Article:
Article

What application virtualization can and can't do for you

Bridget Botelho
IT pros virtualize as many applications as they can to make management easier and eliminate application-compatibility problems, particularly when they migrate desktops to Windows 7. But not every application works well -- or at all -- when virtualized.

Having a single point of management for updates and troubleshooting on the back end is simpler than

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managing individual workstations. That's why Ryan Koelewyn, an IT network analyst in California's public sector, said he strives to virtualize 100% of his applications.
The problems with conflicting apps and DLL hell go away with application virtualization; you know when you start the apps, it will work no matter what you have installed or not installed.

Paul Camacho
IT architectRA-Micro Software

Koelewyn found that virtualization eases administration so much that he uses Citrix XenApp to deliver almost every application his organization runs -- even those that aren't supposed to be virtualized.

"We have run into issues where some apps don't work, but anyone who is familiar enough with Citrix can find a way to hack it and make those apps work in a virtualized environment," Koelewyn said. "They don't work super great, but well enough to get the job done."

Application virtualization tools let administrators deliver incompatible apps to new platforms with very little testing, so the technology is useful for Windows 7 migrations, especially in large shops where there are hundreds of desktops to manage.

That could be why application virtualization is used in 57% of IT shops today, according to the 2010 Virtualization Decisions Survey of more than 800 IT professionals released last month by SearchServerVirtualization.com.

Paul Camacho, an IT architect at Germany-based legal software provider RA-Micro Software, uses Seattle-based Spoon Studio (formerly Xenocode Application Studio) to encrypt and secure applications. Spoon's tool has come in handy for porting legacy apps from Windows XP to Windows 7.

"The problems with conflicting apps and DLL hell go away with application virtualization; you know when you start the apps, it will work no matter what you have installed or not installed," Camacho said. "It takes care of software reverse-engineering issues and takes weight off of IT team, so it's a great cost saver in that respect."

Application virtualization limitations
Unfortunately, some apps can't or shouldn't be virtualized. For instance, kernel-based device drivers won't work with any of the application virtualization products on the market today. Adobe Acrobat, for example, which has a printer driver, can't be virtualized.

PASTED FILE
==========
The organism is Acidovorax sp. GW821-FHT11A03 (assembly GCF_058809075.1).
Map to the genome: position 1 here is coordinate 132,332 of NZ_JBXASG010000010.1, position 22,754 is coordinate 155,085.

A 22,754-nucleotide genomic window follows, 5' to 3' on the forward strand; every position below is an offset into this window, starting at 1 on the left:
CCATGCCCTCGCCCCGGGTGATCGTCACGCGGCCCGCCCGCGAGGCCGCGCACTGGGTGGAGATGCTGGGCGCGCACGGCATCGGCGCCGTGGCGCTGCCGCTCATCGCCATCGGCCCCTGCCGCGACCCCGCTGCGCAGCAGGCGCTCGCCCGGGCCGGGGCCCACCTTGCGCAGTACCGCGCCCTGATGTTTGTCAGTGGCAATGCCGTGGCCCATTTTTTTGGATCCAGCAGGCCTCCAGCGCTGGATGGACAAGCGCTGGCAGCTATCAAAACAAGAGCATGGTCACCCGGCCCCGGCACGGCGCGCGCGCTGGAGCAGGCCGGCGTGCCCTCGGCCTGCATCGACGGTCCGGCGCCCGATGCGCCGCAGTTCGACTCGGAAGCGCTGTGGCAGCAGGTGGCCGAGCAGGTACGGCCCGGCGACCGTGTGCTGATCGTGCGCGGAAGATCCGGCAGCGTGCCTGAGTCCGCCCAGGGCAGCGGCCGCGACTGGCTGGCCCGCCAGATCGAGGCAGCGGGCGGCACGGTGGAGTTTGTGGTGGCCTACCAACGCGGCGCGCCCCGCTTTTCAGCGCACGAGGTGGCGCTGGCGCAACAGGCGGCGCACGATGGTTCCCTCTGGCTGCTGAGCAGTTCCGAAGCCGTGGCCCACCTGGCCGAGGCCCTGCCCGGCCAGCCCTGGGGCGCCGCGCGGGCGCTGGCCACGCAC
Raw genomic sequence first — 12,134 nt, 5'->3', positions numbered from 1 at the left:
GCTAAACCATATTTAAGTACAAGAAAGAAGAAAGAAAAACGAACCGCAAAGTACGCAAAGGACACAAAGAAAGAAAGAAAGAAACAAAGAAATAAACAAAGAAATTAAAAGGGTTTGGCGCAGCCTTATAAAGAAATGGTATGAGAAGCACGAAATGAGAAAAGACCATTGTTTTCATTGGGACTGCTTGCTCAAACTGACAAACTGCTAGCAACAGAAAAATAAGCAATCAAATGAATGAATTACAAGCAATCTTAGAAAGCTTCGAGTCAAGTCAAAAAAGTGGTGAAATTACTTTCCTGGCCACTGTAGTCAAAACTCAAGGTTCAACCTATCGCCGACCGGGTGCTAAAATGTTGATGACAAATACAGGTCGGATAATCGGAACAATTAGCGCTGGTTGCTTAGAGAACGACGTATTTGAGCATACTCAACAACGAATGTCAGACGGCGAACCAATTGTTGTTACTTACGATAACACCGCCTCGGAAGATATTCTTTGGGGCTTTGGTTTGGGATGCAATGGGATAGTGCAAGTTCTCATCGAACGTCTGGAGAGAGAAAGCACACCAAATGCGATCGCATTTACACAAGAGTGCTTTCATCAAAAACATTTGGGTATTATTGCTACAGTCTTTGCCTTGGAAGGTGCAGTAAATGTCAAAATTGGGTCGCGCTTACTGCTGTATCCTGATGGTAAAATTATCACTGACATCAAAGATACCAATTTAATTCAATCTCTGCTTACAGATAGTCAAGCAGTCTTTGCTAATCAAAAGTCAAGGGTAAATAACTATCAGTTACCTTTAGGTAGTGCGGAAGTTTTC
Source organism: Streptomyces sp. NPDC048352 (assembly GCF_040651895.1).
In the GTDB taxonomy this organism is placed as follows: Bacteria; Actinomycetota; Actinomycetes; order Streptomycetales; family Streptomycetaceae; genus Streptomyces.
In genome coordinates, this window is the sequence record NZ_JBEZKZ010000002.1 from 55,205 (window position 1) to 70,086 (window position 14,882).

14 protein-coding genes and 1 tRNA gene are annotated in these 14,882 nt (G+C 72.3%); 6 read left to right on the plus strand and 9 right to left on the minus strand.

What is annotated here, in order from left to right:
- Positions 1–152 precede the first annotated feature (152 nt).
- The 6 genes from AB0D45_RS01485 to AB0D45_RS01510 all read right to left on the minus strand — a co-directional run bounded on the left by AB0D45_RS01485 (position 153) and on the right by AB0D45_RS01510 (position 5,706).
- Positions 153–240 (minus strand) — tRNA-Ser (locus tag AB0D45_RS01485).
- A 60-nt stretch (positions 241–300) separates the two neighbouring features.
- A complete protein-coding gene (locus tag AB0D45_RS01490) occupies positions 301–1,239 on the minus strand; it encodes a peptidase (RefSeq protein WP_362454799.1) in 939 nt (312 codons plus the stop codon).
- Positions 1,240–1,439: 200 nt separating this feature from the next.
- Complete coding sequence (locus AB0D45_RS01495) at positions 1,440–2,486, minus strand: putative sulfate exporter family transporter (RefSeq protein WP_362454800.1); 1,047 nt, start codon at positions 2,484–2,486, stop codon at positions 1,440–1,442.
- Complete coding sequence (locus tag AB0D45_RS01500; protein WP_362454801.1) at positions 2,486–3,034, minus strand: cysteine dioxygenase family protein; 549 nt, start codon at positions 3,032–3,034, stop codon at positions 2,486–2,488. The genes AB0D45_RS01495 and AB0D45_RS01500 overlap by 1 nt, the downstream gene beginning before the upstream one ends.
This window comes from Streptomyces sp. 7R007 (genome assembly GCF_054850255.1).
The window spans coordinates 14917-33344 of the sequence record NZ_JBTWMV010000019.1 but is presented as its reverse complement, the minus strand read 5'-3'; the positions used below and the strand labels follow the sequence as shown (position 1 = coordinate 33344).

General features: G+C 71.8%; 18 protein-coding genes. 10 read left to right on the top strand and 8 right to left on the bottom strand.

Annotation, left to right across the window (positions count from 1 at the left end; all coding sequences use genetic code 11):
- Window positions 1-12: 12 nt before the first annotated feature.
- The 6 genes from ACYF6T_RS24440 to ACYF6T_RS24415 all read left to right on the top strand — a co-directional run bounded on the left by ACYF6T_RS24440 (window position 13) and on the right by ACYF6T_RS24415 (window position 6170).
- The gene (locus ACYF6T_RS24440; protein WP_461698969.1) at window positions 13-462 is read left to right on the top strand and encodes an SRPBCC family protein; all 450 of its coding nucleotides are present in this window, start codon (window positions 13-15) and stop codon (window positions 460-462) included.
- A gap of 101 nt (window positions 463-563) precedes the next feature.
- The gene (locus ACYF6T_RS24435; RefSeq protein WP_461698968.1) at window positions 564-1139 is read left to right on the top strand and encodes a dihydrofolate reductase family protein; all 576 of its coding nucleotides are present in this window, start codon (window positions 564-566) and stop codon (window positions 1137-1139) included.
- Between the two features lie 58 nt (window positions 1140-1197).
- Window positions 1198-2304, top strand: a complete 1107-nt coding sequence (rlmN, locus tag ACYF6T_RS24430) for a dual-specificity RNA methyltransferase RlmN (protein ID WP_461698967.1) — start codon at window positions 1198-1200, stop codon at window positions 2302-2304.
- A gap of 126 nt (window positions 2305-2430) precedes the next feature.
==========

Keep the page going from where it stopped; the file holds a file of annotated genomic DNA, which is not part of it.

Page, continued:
Microsoft advises against virtualizing Office plug-ins because they can cause technical glitches. Applications that require operating system integration are tough to virtualize as well.

In addition, 16-bit apps can't be virtualized at all. Though most apps are 32-bit and 64-bit, many shops still have 16-bit apps without even realizing it. A 32-bit process called ntvdm.exe is used to run 16-bit applications, but most IT pros don't know that unless they look for it, said desktop virtualization expert and blogger Brian Madden. Administrators can configure a Perfmon log to search for running instances of that exe file, he said.

Users can also find out which apps are compatible with different OSes and specific application virtualization products using a third-party tool such as App-DNA's Apptitude or Microsoft Application Compatibility Tool Kit.

Watch your licenses
Enterprises also need to be careful to not violate licensing rules with application virtualization. For instance, when licenses are tied to the machine's hard disk serial number, virtualizing that app could be a violation.

There has also been some chatter about whether virtualizing Internet Explorer (IE) 6 is a violation of Microsoft licensing, since IE6 is technically part of the Windows operating system, not an application.

Many IT pros use application virtualization tools from InstallFree Inc. to run IE6 on Windows 7, but according to Gartner Inc.'s interpretation of Microsoft's licensing rules, IE shouldn't be virtualized with any application virtualization tools.

It's a balancing act to figure out which applications to virtualize, but the flexibility benefits outweigh the complexities, said Jim Sanzone, a desktop and application virtualization consultant with a major integrator in New York.

Let us know what you think about the story; email Bridget Botelho, News Writer.


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